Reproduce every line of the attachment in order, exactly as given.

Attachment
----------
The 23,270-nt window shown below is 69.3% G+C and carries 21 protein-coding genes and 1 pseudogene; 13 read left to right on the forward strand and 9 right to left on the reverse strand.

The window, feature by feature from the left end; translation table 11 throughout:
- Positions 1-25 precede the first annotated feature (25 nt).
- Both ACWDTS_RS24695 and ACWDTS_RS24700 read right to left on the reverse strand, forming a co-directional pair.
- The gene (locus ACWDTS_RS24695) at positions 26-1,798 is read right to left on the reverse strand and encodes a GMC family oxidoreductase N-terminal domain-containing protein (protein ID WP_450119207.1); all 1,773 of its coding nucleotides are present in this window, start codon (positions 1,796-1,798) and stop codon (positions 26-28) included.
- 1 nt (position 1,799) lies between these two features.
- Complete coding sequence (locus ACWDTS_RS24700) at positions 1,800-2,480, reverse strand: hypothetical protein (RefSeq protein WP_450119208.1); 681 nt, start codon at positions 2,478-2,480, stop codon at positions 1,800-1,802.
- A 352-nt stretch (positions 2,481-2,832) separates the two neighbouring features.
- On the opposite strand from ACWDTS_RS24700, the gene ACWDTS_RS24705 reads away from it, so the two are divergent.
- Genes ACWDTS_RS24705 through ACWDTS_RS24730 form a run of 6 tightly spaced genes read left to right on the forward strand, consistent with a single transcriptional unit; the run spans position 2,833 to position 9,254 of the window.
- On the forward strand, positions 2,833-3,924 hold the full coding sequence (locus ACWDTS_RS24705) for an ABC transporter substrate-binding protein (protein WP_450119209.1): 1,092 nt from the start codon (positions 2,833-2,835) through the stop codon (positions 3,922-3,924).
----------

The 23,270-nt window shown below is 69.3% G+C and carries 21 protein-coding genes and 1 pseudogene; 13 read left to right on the forward strand and 9 right to left on the reverse strand.

The window, feature by feature from the left end; translation table 11 throughout:
- Positions 1-25 precede the first annotated feature (25 nt).
- Both ACWDTS_RS24695 and ACWDTS_RS24700 read right to left on the reverse strand, forming a co-directional pair.
- The gene (locus ACWDTS_RS24695) at positions 26-1,798 is read right to left on the reverse strand and encodes a GMC family oxidoreductase N-terminal domain-containing protein (protein ID WP_450119207.1); all 1,773 of its coding nucleotides are present in this window, start codon (positions 1,796-1,798) and stop codon (positions 26-28) included.
- 1 nt (position 1,799) lies between these two features.
- Complete coding sequence (locus ACWDTS_RS24700) at positions 1,800-2,480, reverse strand: hypothetical protein (RefSeq protein WP_450119208.1); 681 nt, start codon at positions 2,478-2,480, stop codon at positions 1,800-1,802.
- A 352-nt stretch (positions 2,481-2,832) separates the two neighbouring features.
- On the opposite strand from ACWDTS_RS24700, the gene ACWDTS_RS24705 reads away from it, so the two are divergent.
- Genes ACWDTS_RS24705 through ACWDTS_RS24730 form a run of 6 tightly spaced genes read left to right on the forward strand, consistent with a single transcriptional unit; the run spans position 2,833 to position 9,254 of the window.
- On the forward strand, positions 2,833-3,924 hold the full coding sequence (locus ACWDTS_RS24705) for an ABC transporter substrate-binding protein (protein WP_450119209.1): 1,092 nt from the start codon (positions 2,833-2,835) through the stop codon (positions 3,922-3,924).